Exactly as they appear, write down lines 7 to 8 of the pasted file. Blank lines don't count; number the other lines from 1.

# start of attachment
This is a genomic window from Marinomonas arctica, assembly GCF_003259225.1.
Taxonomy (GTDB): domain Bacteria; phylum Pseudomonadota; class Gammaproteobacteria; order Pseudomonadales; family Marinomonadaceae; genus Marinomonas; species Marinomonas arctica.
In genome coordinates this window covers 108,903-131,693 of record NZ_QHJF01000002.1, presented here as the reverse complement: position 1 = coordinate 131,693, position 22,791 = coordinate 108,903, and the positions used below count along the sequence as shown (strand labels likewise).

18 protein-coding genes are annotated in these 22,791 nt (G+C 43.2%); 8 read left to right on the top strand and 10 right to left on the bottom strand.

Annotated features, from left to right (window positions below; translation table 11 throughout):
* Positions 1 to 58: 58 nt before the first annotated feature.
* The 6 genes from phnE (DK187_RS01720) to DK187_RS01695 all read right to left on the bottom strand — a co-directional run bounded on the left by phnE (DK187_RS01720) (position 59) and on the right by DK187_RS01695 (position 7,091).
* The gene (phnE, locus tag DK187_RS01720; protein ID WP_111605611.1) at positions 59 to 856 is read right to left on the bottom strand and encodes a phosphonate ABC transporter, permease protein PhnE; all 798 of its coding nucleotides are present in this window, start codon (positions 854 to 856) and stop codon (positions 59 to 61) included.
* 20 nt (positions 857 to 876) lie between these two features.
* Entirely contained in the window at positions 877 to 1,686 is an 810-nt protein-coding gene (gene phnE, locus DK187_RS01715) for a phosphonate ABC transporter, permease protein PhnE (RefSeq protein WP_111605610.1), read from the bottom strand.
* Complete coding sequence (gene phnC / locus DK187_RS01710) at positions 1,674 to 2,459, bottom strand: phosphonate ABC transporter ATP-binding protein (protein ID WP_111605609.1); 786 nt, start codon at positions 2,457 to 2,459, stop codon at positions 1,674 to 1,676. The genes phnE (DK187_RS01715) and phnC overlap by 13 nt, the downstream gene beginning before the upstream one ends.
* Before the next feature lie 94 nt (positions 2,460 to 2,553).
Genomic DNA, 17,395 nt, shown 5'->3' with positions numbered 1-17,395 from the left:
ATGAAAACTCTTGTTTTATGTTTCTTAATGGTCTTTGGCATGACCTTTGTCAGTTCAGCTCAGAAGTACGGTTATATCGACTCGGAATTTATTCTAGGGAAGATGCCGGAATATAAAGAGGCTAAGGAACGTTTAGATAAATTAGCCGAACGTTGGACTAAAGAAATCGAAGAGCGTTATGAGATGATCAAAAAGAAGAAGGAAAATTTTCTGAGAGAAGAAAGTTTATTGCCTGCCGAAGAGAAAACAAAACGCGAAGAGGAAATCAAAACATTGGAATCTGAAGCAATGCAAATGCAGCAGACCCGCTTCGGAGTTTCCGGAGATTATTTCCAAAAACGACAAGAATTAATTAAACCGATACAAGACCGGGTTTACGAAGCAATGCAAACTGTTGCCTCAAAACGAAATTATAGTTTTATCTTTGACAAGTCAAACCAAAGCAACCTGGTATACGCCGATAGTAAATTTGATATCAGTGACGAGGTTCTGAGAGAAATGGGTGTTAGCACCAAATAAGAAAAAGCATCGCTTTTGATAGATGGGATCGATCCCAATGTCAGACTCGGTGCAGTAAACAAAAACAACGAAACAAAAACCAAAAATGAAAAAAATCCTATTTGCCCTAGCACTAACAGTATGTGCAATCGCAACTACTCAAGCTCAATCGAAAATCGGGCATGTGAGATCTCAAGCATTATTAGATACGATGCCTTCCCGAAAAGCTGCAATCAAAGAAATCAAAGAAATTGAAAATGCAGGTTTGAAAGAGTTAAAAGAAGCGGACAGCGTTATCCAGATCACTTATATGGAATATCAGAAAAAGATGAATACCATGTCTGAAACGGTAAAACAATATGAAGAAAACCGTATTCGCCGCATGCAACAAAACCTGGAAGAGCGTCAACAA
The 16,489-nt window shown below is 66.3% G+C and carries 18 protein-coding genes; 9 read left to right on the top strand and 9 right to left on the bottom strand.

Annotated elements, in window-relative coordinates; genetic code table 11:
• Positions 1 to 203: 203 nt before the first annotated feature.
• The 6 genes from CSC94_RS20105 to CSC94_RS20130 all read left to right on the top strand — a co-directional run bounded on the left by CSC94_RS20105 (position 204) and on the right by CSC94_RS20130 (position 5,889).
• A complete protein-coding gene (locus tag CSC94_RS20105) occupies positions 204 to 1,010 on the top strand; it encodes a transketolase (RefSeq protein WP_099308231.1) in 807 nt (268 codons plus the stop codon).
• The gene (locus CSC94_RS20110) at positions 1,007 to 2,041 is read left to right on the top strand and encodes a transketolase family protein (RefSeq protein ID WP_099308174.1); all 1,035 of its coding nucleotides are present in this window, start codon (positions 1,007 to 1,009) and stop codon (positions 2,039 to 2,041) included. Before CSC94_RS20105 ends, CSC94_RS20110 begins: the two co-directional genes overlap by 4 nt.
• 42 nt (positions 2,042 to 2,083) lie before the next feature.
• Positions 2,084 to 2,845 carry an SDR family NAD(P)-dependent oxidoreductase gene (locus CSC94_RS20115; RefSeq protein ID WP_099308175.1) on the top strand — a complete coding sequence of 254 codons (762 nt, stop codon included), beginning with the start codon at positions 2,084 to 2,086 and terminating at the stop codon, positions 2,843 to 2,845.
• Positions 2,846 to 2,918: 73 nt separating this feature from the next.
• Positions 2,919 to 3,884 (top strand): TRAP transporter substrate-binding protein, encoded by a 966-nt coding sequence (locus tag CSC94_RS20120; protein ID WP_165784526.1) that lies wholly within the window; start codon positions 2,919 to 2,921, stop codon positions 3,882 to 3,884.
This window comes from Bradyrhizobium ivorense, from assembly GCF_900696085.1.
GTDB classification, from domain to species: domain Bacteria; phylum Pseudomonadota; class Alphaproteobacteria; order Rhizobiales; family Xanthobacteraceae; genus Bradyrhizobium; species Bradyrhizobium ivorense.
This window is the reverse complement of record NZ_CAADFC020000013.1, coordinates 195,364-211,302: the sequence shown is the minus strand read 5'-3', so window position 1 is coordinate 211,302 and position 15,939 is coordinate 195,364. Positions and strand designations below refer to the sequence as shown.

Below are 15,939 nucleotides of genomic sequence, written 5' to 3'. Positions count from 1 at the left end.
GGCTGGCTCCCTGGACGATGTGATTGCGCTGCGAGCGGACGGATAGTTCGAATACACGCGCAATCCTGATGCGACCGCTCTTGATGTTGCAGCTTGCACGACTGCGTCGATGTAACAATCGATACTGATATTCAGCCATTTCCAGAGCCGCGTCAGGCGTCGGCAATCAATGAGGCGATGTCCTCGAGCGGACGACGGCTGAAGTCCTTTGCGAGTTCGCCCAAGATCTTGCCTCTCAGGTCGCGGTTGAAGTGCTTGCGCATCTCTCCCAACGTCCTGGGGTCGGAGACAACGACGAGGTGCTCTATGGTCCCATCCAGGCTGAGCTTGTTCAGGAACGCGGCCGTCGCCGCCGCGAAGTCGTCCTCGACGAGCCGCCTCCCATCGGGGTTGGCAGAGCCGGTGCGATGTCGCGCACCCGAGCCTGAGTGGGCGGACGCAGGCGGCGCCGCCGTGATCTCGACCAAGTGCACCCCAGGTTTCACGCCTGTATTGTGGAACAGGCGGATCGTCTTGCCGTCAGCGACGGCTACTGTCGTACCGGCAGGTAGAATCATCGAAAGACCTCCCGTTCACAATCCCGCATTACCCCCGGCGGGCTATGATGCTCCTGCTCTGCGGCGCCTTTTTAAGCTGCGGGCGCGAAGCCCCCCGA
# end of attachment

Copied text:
* The 6 genes from phnE (DK187_RS01720) to DK187_RS01695 all read right to left on the bottom strand — a co-directional run bounded on the left by phnE (DK187_RS01720) (position 59) and on the right by DK187_RS01695 (position 7,091).
* The gene (phnE, locus tag DK187_RS01720; protein ID WP_111605611.1) at positions 59 to 856 is read right to left on the bottom strand and encodes a phosphonate ABC transporter, permease protein PhnE; all 798 of its coding nucleotides are present in this window, start codon (positions 854 to 856) and stop codon (positions 59 to 61) included.